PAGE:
Miss Peregrine’s Home for Peculiar Children by Ransom Riggs
The Skinny: Jacob grew up with his grandfather’s stories of the children he grew up with on the tiny, remote island in Wales. To Jacob, they were just stories; to his grandfather, they were memories. When a horrific attack kills his grandfather, Jacob is thrown into his grandfather’s mysterious past and, at the encouragement of his therapist, sets off to the island where Miss Peregrine’s Home is. Upon his arrival he finds a decimated house, destroyed during a bombing of the island during World War II, that once was Miss Peregrine’s Home for Peculiar Children. But when he follows a strange girl into a cave he comes out into an even stranger world – the world his grandfather lived once lived in. With the help of his new friends, peculiar children with astonishing abilities, he discovers the truths about not only his grandfather’s secret past but about himself.
BFF?: I loved Jacob. I don’t know if I’d want to be his BFF or his girlfriend, but either way, I loved him. He was this great mix of kindness and caring and laziness and smart-aleck. I don’t read nearly enough books written from the point of view of boys, so it was a nice change of pace to see how the inner mind of a boy works.
Readability: This was a very easy read while at the same time being elegant and very well-written. The language of it is comfortable, makes you feel at home with it, before scaring the bejeezus out of you. The two worlds – present day and the past – are vividly described; there were times when I felt so drawn into both of the worlds that I was amazed to remember I was actually in my bedroom.
Crush Level: 5
I might have developed this tiny crush on Jacob… You know, the way that you might crush on one of your guy friends? He was just awkwardly sweet sometimes, unsure of himself and a little bit of a mess. But then he got brave and daring… heroic even… while still maintaining that sense of awkward teenage boy-ness.
When Jacob first discovers the dilapidated Miss Peregrine’s and begins to explore it, I got the shivers. There’s this game that I once played, Return to Ravenhearst, and the combination of the creepy scenes and music made me really terrified. That was the feeling I got when reading this part of the book.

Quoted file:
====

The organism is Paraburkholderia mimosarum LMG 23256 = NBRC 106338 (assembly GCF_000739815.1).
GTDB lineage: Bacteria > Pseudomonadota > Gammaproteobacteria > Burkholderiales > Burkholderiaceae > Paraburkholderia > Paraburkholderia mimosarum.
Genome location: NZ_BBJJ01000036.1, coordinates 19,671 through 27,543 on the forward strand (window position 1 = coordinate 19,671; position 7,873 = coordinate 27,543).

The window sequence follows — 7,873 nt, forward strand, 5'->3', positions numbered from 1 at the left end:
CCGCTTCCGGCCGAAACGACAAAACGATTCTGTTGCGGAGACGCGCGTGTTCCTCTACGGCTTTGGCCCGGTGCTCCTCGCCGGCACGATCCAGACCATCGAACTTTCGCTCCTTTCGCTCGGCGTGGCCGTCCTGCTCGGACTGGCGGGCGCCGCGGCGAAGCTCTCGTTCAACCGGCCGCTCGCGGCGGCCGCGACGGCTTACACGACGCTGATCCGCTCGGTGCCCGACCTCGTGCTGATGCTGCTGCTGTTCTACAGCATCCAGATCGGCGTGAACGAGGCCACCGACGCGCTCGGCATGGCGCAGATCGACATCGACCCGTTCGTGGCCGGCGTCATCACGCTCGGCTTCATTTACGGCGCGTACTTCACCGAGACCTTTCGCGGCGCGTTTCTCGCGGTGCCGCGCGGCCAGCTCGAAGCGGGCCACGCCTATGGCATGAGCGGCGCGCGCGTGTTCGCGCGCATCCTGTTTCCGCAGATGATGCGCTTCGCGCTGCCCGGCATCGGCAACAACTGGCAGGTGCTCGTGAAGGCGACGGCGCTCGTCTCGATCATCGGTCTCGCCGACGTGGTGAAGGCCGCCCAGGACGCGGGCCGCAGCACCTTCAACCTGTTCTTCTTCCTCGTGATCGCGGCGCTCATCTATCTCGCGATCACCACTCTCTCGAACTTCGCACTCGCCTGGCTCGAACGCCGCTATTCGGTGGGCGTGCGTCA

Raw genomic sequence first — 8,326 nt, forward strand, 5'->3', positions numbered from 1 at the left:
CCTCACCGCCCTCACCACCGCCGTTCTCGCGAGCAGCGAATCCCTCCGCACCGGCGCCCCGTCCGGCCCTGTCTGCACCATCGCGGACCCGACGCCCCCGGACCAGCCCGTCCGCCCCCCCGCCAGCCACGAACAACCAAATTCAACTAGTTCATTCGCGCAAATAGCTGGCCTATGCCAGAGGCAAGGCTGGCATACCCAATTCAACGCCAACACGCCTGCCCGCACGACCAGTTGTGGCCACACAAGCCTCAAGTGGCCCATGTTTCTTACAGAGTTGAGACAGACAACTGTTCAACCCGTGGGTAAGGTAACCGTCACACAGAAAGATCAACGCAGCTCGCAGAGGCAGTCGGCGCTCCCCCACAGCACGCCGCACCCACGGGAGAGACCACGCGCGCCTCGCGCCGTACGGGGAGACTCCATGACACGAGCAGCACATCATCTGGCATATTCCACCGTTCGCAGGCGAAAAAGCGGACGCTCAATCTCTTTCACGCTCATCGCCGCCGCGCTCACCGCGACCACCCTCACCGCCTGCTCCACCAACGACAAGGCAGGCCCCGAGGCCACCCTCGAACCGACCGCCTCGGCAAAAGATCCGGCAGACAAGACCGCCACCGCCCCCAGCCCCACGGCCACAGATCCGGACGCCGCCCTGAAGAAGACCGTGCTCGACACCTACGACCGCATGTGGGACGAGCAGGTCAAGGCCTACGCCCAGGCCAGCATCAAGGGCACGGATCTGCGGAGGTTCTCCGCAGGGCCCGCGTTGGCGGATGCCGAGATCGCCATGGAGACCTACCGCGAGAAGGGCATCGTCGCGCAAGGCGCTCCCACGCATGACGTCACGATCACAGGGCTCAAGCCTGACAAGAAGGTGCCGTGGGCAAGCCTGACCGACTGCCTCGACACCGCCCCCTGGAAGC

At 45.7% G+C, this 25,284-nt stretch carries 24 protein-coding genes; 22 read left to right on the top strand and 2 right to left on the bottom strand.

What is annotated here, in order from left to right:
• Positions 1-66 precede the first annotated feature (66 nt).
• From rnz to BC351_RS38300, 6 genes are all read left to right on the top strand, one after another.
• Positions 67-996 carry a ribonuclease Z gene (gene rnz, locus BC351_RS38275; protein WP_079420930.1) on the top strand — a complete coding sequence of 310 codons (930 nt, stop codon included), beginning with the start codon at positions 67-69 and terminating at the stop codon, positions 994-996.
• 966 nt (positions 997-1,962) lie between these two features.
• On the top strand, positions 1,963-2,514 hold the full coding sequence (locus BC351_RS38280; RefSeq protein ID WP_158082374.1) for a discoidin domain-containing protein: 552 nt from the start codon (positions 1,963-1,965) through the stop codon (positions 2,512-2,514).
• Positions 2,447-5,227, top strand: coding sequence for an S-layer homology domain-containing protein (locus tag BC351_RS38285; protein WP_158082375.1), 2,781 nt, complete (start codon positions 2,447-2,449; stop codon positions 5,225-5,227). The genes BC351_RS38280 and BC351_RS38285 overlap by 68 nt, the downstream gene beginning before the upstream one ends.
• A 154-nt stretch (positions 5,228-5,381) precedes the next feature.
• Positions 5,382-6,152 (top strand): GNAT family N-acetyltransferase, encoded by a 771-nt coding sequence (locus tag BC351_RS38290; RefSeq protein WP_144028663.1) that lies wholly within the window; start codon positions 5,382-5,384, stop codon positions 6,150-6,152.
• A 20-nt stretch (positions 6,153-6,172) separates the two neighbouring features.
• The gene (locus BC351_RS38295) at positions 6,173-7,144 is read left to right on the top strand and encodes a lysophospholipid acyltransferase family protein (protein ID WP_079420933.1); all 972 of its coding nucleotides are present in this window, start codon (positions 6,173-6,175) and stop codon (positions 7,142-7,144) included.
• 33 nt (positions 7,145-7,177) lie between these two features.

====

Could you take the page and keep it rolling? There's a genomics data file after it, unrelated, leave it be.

All throughout the book photos are mentioned and, best of all, THEY ACTUALLY APPEAR! At first I thought they were probably photos the writer or someone staged and developed onto black and white film. Nope! At the back of the book it lists all the contributors of the photos and tells about them. How cool is that?
I honestly know nothing about Wales but for some reason have this strong, strong urge to go there. Jacob travels to Wales and to this island where there’s only 1 room for rent, generators that power the island (and shut down at 10 pm), and only 1 phone on the entire island. While teenage me would have found this horrible, grown up me thinks this sounds like an amazing place to visit. Mostly so I can escape all my emails.
The peculiar children who live on the island aren’t really what you might think at first. They’ve all got special powers or talents that are, well, peculiar. Not to get all spoilery on you, but this isn’t just your typical “Oh, I can read minds” Twilight special powers – this is some cuhraaaaazy shizz.
Miss Peregrine’s was essentially a home for refugee children – of course, no one knew that the refugees were peculiars. Jacob’s father was actually a Jew during WWII, so he was seeking refuge from the Nazis. I found it interesting that everyone thought his stories about the peculiar children were made up as a way to cope with his past but in reality the stories were actually true.
Commencement Speech: I have been WAITING to read this book for like… forever. Or… just as long as I’ve heard about it. Either way. It had such a cool premise, a grandfather’s crazy stories about these strange children that lived on an island.
Boy, was this premise wrong. This book took a complete turn way out in left field and kept on taking turns, leading me who knows where. And I mean this in the very best way possible. Usually with most books you can see a somewhat familiar path, even if a lot of it is covered by trees and bushes and debris. This one was like a path in a labyrinth… you think you’re going the right way until you hit a dead end wall and have to go another. What starts out as one story turns into something much more spectacular, keeping you guessing and being both amazed and horrified until the very end.
Yearbook Quote: “I didn’t know you could fry toast,” I remarked, to which Kev replied that there wasn’t a food he was aware of that couldn’t be improved by frying.
(apparently the Welsh are akin to us southerners)
Superlatives – Most Likely to Give You the Good Kind of Shivers
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